A cyanobacteria bloom has been reported on Danforth Bay in Freedom, New Hampshire. Based on visual evidence reported August 15, the cyanobacteria bloom is accumulating along shorelines and coves, appearing as blue-green scums, flecks and patches. Others have described bright green clouds throughout the waterbody. A sample was collected August 16 to confirm identification and enumeration of the bloom. Cyanobacteria were identified as Oscillatoria and estimated to be > 1 million cells/ml. Cyanobacteria beach advisories and lake warnings are issued once blooms exceed 70,000 cells/ml. As a result, the New Hampshire Department of Environmental Services (NHDES) has issued a cyanobacteria lake warning for those who use the waterbody for recreation. The bloom can come and go quickly and tends to be patchy. It is advised to avoid contact with the bloom. Please continue to monitor your individual shoreline for changing conditions.
This warning is not based on a toxin evaluation and is intended as a precautionary measure for short term exposure. NHDES advises lake users to avoid contact with the water in areas experiencing elevated cyanobacteria cell conditions typically where lake water has a surface scum, green streaks or blue-green flecks aggregating along the shore. NHDES also advises pet owners to keep their pets out of any waters that have a cyanobacteria bloom.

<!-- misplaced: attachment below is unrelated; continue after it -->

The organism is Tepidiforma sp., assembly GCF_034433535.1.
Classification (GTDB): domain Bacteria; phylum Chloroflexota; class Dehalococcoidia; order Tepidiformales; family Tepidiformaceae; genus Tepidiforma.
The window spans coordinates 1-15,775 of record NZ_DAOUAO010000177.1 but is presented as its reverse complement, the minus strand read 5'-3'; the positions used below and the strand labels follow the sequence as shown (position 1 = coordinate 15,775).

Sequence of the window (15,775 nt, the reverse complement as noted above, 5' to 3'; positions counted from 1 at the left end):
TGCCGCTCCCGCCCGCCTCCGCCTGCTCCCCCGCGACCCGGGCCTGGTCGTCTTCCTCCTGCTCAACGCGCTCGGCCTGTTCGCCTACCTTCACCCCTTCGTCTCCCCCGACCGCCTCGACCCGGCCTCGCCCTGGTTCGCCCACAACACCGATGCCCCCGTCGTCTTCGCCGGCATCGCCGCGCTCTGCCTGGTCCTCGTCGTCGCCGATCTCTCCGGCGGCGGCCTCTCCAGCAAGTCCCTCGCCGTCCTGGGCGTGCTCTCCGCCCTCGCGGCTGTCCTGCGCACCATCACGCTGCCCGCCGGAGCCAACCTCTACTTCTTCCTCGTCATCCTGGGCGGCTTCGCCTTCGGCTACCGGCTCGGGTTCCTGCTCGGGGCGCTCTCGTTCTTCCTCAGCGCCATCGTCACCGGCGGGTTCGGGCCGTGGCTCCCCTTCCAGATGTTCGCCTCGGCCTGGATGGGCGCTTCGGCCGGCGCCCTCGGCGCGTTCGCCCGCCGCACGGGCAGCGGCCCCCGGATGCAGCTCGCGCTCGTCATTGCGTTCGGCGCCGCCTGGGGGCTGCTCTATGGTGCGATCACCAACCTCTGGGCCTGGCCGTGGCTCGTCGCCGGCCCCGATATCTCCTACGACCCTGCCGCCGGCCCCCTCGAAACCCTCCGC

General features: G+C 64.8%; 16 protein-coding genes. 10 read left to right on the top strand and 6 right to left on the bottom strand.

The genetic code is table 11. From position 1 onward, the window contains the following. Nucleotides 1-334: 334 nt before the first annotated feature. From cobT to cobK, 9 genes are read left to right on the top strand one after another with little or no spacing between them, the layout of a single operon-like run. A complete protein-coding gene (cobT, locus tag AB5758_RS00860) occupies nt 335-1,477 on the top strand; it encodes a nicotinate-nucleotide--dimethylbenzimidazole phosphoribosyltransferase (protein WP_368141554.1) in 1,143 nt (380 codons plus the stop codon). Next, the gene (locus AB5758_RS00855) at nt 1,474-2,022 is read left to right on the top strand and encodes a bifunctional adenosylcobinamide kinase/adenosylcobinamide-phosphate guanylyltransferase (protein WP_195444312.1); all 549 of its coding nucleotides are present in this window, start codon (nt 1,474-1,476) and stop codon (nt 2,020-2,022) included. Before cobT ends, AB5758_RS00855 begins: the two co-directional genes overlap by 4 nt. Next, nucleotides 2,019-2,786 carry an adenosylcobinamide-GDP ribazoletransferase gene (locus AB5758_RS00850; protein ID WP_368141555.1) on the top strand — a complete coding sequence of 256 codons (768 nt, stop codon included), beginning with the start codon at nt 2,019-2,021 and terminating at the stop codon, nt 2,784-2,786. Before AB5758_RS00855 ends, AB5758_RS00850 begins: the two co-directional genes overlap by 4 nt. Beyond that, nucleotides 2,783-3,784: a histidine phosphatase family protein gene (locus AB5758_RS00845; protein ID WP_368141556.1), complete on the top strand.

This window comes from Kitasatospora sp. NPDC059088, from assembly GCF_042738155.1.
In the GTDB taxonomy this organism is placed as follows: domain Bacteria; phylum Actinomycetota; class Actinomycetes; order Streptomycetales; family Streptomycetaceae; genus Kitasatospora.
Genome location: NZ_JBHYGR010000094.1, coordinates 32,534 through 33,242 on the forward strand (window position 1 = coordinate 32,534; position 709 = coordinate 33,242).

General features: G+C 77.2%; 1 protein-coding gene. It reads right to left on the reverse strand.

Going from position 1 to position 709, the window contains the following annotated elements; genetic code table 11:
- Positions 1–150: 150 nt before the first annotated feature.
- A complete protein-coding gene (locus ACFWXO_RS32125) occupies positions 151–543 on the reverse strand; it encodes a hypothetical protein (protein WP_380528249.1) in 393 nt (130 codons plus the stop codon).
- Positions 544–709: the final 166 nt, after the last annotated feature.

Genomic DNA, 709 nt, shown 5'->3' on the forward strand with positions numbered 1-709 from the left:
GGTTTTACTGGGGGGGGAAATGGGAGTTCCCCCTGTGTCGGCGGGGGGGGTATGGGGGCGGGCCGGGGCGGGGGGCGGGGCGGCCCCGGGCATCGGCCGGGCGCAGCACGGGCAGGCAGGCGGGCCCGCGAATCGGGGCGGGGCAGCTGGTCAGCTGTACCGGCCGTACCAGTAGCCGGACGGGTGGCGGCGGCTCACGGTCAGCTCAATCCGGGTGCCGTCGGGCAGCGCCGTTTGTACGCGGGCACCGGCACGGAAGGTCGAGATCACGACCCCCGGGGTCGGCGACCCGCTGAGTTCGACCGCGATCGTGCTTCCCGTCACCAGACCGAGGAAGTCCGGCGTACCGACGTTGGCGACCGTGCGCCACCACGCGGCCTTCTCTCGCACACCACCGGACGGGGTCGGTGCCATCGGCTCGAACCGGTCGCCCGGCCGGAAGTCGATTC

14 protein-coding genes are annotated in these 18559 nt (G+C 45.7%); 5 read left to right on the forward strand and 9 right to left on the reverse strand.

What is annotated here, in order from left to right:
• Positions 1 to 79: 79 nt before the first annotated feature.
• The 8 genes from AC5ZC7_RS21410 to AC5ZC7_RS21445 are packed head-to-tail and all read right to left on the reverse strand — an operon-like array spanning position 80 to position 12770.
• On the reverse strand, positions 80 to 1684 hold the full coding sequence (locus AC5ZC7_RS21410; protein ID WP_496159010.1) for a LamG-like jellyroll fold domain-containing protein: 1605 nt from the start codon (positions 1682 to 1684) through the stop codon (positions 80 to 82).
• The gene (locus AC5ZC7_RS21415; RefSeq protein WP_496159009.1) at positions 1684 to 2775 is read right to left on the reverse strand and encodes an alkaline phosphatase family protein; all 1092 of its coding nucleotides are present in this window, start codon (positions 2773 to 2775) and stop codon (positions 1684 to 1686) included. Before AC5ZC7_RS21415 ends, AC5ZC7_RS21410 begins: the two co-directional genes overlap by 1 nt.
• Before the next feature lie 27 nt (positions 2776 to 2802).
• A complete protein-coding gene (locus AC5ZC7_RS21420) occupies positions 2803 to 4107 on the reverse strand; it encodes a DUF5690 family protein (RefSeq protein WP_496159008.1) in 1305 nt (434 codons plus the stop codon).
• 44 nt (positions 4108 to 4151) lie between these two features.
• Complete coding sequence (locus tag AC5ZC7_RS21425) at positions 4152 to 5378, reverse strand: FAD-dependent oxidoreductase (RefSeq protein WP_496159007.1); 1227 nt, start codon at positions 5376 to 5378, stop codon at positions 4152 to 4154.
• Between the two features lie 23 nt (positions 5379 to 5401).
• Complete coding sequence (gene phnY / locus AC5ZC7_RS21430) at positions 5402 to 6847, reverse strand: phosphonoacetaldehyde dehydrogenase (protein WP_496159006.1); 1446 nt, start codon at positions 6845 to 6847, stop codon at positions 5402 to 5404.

NHDES routinely monitors public beaches and public waters of the state for cyanobacteria. Once a cyanobacteria lake warning or beach advisory has been issued, NHDES returns to affected waterbodies on a weekly basis until the cyanobacteria standards are again met. Cyanobacteria are natural components of water bodies worldwide, but blooms and surface scums may form when excess nutrients are available to the water. Some cyanobacteria produce toxins that are stored within the cells but released upon cell death. Toxins can cause both acute and chronic health effects that range in severity. Acute health effects include irritation of skin and mucous membranes, tingling, numbness, nausea, vomiting, seizures and diarrhea. Chronic effects include liver and central nervous system damage.
The warning went into effect on August 16, 2018, and will remain in effect until additional samples reveal cyanobacteria levels have diminished. NHDES will sample weekly to monitor the bloom on this waterbody.
Visit the NHDES Beach Program website for photos and more information about cyanobacteria at www.des.nh.gov/organization/divisions/water/wmb/beaches/index.htm